Anglican Communion's slow motion schism about more than the Bible

Religions that survive millennia tend to be adaptable to new circumstances. After all, if you can’t adapt to meet a conquered culture halfway, then religious conversions tend to be half-hearted at best, and as cultural norms change over the centuries, any religion that can’t similarly change is slowly abandoned in favor religions that can. I’ve often wondered if Christianity in toto was in the midst of a great period of change, or whether it was about to collapse under the weight of it’s own inflexibility. It’s for this reason that I’ve been following the growing chasm between the liberals and the conservatives within the Anglican Communion over the elevation of practicing homosexuals (specifically Gene Robinson of New Hampshire) to be bishops. The latest out of Canterbury is that the Communion has decided to work toward a covenant that would develop both short- and long-term solutions to the impasse between Anglican liberals and conservatives.

I’d heard that the growing split was largely over whether gay men could be Bishops, but apparently there is more to it than that. Many of the conservatives initially had problems with the Communion permitting women priests starting in 1998, so the elevation of Robinson by vote within his Diocese in 2003 was simply one more straw for many of the conservative Anglican churches and Dioceses. And the argument is partly over whether the Bible permits same-sex marriage, gay clergy, or even women clergy. But that’s not all. The argument is also over money and property.

Dozens of parishes have left the Episcopal Church and moved under the authority of foreign bishops, and some have tried to keep their property and buildings, worth millions of dollars. Some have lost, but others have won.

The control over money and church property is also not the only issue. The final issue (that I’ve come across, anyway) is fundamental to the current construction of the Anglican Communion – whether the Archbishop of Canterbury has the temporal authority and right to force the conservative churches to stay within the Communion or, as the conservatives would prefer, arbitrarily force Bishop Robinson to step down. In other words, is the Archbishop of Canterbury roughly equivalent in power to the Pope, or is he merely the elected organizer of all his peers. Historically, the answer has been that the Archbishop was not a Pope-light figure, but rather that he’s usually had the authority to determine who was, and was not, part of the Communion. I hope that the conservatives realize that, if their indirect campaign to give the Archbishop of Canterbury Pope-light power turns successful, that they might find themselves tossed out in favor of the liberals in the UK and North America. Be careful what you wish for….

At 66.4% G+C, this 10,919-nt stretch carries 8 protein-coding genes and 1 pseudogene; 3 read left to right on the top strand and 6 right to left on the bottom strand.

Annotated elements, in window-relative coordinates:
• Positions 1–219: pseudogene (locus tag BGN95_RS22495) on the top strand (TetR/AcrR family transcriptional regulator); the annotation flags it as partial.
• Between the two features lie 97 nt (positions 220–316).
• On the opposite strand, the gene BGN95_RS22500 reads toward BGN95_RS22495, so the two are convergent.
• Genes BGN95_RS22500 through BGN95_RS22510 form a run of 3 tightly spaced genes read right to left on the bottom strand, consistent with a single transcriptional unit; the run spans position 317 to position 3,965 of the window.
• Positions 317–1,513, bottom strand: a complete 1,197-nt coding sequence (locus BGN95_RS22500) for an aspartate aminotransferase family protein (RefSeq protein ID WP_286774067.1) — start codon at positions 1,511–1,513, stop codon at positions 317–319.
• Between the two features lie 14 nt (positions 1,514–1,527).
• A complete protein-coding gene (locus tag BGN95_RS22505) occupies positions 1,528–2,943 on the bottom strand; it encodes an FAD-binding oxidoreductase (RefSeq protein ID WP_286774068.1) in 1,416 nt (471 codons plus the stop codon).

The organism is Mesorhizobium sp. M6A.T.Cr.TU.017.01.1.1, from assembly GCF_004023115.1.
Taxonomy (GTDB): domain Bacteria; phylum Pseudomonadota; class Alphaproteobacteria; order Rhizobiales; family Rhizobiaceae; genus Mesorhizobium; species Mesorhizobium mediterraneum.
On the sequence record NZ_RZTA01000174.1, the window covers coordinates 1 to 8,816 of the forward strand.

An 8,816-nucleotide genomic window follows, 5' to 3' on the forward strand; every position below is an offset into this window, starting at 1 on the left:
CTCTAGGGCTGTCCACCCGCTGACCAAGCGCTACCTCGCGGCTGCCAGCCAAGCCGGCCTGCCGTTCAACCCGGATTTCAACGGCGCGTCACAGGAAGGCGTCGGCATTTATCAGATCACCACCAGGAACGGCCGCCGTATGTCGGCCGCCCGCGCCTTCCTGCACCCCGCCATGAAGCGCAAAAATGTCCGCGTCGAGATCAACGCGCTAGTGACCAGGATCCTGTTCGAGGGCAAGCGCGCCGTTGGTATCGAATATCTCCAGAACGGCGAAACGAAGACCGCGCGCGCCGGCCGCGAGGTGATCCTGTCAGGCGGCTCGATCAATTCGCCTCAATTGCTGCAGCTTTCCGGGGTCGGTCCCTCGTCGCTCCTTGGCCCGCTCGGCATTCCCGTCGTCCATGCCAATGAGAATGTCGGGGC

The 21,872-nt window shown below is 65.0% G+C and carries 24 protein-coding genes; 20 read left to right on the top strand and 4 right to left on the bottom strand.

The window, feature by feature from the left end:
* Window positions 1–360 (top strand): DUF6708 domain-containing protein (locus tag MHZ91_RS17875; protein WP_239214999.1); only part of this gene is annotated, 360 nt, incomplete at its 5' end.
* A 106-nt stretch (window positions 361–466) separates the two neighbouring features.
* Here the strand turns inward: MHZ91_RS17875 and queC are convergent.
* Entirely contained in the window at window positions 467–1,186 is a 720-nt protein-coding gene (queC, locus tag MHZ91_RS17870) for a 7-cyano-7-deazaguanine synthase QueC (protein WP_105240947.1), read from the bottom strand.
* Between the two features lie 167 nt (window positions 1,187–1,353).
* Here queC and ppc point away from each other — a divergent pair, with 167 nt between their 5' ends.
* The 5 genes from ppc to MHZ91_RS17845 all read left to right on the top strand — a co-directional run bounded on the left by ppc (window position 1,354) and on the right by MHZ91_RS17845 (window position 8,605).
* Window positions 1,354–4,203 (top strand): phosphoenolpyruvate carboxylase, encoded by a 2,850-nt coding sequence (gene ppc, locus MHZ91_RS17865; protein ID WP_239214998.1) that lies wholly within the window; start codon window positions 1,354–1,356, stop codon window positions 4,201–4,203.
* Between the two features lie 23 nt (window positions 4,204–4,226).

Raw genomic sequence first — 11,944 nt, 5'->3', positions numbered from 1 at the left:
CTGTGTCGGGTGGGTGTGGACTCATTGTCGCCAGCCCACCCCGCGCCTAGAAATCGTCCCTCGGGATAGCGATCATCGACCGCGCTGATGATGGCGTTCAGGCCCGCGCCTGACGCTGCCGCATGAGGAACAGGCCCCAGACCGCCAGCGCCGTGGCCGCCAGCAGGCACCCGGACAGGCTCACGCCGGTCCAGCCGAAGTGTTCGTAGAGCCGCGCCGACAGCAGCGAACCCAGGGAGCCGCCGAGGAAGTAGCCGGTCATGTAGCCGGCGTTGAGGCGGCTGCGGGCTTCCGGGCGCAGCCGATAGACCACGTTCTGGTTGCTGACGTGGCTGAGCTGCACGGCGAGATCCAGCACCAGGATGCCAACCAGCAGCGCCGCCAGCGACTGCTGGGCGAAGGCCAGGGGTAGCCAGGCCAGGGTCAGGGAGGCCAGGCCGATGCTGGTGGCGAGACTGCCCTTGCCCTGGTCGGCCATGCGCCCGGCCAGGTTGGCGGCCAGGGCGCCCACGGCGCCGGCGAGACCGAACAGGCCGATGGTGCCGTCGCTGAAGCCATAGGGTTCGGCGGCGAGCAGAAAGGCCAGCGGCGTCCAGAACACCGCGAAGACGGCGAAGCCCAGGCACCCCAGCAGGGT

The Episcopal Church in the U.S. is one of the most liberal Christian churches I know of, and along with the Anglicans of the UK, the two seem well prepared to lead the Anglican Communion forward and keep it relevant to the modern world. Other Christian sects (such as the fundamentalist Southern Baptists and evolution-denying Calvary Baptists) seem to be hell-bent on making themselves irrelevant to the modern world, and while the jury is still out on the Roman Catholics, their choice of Pope Benedict XVI doesn’t exactly invoke great confidence that the Catholic Church is prepared to adapt to the future.

The Anglican Communion’s slow-motion schism will continue to be very interesting to watch. With luck, it won’t get too much more bitter than it has already become. At least this time there aren’t any threats of beheading or imprisonment for heresy, blasphemy, or apostasy. Not yet, anyway.

2 replies »

  1. Really? Unitarian-Universalists are firmly grounded in Christianity, and yet they’re definitely liberal. The Episcopal diocese of New Hampshire elected a non-celibate gay man to be bishop – that’s pretty damn liberal.

    On the other hand, I suppose that an argument could be made that neither the Episcopal Church nor the UUs are Christian (hell, many Protestants claim that Catholics aren’t Christian, most main-line Christian sects claim Latter-Day Saints aren’t Christian, and then there’s the whole Orthodox vs. Catholic thing). I wouldn’t make that argument, but I can still understand how it could be made.